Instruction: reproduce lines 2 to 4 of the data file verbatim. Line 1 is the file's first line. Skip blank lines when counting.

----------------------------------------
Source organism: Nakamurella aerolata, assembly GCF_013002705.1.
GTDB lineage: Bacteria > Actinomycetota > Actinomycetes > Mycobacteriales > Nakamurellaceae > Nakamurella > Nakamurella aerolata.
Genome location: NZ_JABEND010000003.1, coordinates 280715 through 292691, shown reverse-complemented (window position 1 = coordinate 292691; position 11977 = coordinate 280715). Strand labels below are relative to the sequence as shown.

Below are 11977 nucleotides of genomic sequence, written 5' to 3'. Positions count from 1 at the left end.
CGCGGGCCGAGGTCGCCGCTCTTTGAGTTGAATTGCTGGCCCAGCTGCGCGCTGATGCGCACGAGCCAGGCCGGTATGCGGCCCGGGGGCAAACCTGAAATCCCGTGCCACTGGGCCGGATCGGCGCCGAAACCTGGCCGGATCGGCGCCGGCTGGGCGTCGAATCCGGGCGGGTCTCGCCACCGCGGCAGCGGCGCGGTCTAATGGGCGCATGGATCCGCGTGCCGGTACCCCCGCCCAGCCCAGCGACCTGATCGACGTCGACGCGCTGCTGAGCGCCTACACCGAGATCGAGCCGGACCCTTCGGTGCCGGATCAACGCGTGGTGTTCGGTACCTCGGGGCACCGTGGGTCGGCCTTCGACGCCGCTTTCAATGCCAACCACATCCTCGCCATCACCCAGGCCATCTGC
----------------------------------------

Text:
GTDB lineage: Bacteria > Actinomycetota > Actinomycetes > Mycobacteriales > Nakamurellaceae > Nakamurella > Nakamurella aerolata.
Genome location: NZ_JABEND010000003.1, coordinates 280715 through 292691, shown reverse-complemented (window position 1 = coordinate 292691; position 11977 = coordinate 280715). Strand labels below are relative to the sequence as shown.

Below are 11977 nucleotides of genomic sequence, written 5' to 3'. Positions count from 1 at the left end.